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I need to validate the Logical Expressions like,

( ( var1 == var2 ) && ( var2 >= var4 || var1 > var5 ) )

( var1 < var2 ) 

( var1 == var2 || var3 != var4 )

Each braces, variables and logical operator are separated by single SPACE.

I need a regular expression to parse it.

Or tell me some logic to validate this with C#.

Thanks.

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4  
Because of the nested brackets it is not a job for regular expressions. I would suggest you remove the "using Regular expression" from your headline, then more c# people will look at your question. –  stema May 20 '11 at 6:49
    
Does it have to be using Regular Expressions? Could you use a 3rd party tool like ANTLR? –  Oscar Mederos May 20 '11 at 6:50

2 Answers 2

Either build your own parser, or see below (found here). You'll need to change it a bit to account for variables, but that shouldn't be too hard. Either, parse them before passing them to the function, or change the function to except variable names and values.

    using System.CodeDom.Compiler;
    using Microsoft.CSharp;
    using System.Reflection;
    /// <summary>
    /// A simple function to get the result of a C# expression (basic and advanced math possible)
    /// </summary>
    /// <param name="command">String value containing an expression that can evaluate to a double.</param>
    /// <returns>a Double value after evaluating the command string.</returns>
    private double ProcessCommand(string command)
    {
        //Create a C# Code Provider
        CSharpCodeProvider myCodeProvider = new CSharpCodeProvider();
        // Build the parameters for source compilation.
        CompilerParameters cp = new CompilerParameters();
        cp.GenerateExecutable = false;//No need to make an EXE file here.
        cp.GenerateInMemory = true;   //But we do need one in memory.
        cp.OutputAssembly = "TempModule"; //This is not necessary, however, if used repeatedly, causes the CLR to not need to 
                                          //load a new assembly each time the function is run.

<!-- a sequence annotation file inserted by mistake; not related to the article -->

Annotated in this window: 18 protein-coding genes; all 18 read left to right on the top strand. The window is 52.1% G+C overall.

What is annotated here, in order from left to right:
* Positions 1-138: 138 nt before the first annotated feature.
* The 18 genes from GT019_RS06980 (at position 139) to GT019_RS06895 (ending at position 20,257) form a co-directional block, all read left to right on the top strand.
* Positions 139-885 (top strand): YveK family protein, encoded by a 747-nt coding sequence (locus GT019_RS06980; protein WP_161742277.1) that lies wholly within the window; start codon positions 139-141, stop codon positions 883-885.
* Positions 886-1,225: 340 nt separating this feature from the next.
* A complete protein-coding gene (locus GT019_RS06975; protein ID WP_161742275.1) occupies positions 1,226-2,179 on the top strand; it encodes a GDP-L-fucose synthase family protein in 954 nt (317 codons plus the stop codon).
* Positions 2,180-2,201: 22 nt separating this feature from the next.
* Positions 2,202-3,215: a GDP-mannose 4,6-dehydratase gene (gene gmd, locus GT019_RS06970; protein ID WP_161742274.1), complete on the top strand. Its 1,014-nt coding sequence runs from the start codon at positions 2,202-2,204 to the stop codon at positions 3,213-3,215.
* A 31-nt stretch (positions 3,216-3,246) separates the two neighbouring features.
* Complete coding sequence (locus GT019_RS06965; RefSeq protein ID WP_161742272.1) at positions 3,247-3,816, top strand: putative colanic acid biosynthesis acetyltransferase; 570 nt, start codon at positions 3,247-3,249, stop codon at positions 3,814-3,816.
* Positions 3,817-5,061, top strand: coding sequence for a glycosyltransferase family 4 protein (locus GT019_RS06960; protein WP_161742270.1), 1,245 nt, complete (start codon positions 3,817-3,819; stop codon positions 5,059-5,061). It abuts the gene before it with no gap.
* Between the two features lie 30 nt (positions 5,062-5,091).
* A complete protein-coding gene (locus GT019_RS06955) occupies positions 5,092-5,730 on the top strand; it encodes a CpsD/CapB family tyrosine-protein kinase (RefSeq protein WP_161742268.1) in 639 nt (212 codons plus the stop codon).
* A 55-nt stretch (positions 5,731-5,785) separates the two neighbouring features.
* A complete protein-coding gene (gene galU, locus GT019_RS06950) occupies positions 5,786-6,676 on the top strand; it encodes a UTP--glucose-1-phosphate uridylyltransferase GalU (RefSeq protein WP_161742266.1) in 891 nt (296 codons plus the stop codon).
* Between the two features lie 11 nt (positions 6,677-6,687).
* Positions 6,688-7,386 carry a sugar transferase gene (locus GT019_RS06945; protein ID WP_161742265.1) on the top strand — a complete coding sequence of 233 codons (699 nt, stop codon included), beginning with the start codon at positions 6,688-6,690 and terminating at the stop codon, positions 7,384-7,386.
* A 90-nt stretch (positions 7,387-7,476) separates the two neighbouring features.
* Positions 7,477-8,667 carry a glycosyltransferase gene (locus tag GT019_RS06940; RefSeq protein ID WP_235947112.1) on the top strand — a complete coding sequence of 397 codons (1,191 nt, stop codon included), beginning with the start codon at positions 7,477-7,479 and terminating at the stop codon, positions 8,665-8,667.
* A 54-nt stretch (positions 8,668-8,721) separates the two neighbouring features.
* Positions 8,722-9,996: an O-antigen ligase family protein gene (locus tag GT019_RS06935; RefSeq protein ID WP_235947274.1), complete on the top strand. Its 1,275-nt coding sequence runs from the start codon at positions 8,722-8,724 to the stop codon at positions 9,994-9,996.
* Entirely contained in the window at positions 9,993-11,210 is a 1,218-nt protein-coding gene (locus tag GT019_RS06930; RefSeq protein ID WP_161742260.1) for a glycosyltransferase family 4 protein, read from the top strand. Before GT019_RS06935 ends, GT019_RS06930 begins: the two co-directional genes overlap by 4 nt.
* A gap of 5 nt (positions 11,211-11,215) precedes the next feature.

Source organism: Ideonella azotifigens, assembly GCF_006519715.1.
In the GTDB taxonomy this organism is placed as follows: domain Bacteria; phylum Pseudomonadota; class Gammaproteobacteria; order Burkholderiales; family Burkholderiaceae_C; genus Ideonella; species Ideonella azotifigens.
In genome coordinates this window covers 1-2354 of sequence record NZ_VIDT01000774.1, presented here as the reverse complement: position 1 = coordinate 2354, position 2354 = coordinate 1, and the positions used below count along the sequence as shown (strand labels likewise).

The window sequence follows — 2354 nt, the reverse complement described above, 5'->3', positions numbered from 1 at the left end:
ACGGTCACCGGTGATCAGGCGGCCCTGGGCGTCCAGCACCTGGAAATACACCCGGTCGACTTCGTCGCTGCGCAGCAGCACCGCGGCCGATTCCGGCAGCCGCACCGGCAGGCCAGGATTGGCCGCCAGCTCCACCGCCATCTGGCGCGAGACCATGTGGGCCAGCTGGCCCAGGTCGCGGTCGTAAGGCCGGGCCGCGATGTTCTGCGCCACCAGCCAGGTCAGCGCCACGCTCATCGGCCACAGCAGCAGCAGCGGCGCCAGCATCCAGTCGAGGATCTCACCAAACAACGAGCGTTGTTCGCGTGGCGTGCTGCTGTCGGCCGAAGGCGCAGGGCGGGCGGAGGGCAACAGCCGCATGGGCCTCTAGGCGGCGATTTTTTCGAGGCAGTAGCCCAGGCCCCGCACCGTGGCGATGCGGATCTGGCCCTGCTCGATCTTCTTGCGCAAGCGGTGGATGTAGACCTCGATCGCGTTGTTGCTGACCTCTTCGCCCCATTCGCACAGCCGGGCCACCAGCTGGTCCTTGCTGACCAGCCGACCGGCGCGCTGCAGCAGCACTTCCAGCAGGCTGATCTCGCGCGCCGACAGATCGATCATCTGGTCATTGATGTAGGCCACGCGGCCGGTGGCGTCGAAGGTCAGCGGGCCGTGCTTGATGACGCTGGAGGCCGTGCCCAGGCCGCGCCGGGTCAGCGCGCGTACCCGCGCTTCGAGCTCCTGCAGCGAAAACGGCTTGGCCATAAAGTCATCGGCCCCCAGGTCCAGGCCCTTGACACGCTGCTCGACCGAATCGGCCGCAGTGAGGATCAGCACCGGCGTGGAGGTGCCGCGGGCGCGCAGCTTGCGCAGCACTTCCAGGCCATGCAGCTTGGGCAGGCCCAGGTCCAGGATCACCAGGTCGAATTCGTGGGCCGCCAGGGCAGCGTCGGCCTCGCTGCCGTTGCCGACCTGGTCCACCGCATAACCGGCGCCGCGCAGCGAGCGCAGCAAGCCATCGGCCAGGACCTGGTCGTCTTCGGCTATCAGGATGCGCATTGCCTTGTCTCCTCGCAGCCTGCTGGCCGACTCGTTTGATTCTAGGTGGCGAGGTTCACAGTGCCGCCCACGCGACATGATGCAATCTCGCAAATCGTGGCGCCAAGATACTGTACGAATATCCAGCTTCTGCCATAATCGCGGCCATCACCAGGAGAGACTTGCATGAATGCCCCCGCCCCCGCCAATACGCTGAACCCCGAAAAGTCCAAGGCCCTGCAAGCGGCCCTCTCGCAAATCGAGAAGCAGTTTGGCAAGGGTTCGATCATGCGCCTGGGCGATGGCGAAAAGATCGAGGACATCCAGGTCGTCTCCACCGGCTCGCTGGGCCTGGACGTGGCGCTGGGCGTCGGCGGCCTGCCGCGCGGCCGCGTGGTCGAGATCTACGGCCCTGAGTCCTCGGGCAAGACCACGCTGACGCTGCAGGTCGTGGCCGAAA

//The below string is basically the shell of a C# program, that does nothing, but contains an
        //Evaluate() method for our purposes.  I realize this leaves the app open to injection attacks, 
        //But this is a simple demonstration.
        string TempModuleSource = "namespace ns{" +
                                  "using System;" +
                                  "class class1{" +
                                  "public static double Evaluate(){return " + command + ";}}} ";  //Our actual Expression evaluator

        CompilerResults cr = myCodeProvider.CompileAssemblyFromSource(cp,TempModuleSource);
        if (cr.Errors.Count > 0)
        {
            //If a compiler error is generated, we will throw an exception because 
            //the syntax was wrong - again, this is left up to the implementer to verify syntax before
            //calling the function.  The calling code could trap this in a try loop, and notify a user 
            //the command was not understood, for example.
            throw new ArgumentException("Expression cannot be evaluated, please use a valid C# expression");
        }
        else
        {
            MethodInfo Methinfo = cr.CompiledAssembly.GetType("ns.class1").GetMethod("Evaluate");
            return (double)Methinfo.Invoke(null, null);
        }
    } 
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@GeorgeDuckett Did you test it? –  Oscar Mederos May 20 '11 at 6:53
    
No, and from looking at the original thread, needs at least one edit, will test and update. –  George Duckett May 20 '11 at 6:56
    
Just tested, works fine for me with no changes. –  George Duckett May 20 '11 at 6:59
    
Thanks George, But just i need to validate the given expression like whether an expression is in correct format or not. I don't want to to evaluate the expression. that's why i asked in Regular Expression. –  Jagan May 20 '11 at 10:39
    
You could use the above method to evaluate it. If it fails then it's not a valid expression. –  George Duckett May 20 '11 at 11:13

If I were doing this and I wanted to do it as a regex, I would create a multipass algorithm with each pass eliminating a validated subcase (e.g. replace a validated "( x == y )" with "x"

Perhaps something starting with: s/\b\w+ $op \w+\b/^^MAGICTOKEN^^/g

Then any /$op/ would be illegal.

Then focus in a loop on each paren: s/\(( [^\)]+ )\)/^^MAGICTOKEN^^/

While focused on $1, reduce: s/ $MAGICTOKRE $BOOL $MAGICTOKRE / ^^MAGICTOKEN^^ / Run the reduce in a loop until it stops reducing. If $1 ne " ^^MAGICTOKEN^^ ", error

After the focus loop, most likely $expression ne "^^MAGICTOKEN^^" would indicate an error.

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I suggest you replacing your code to C# so the OP can understand it ;) –  Oscar Mederos May 20 '11 at 6:58

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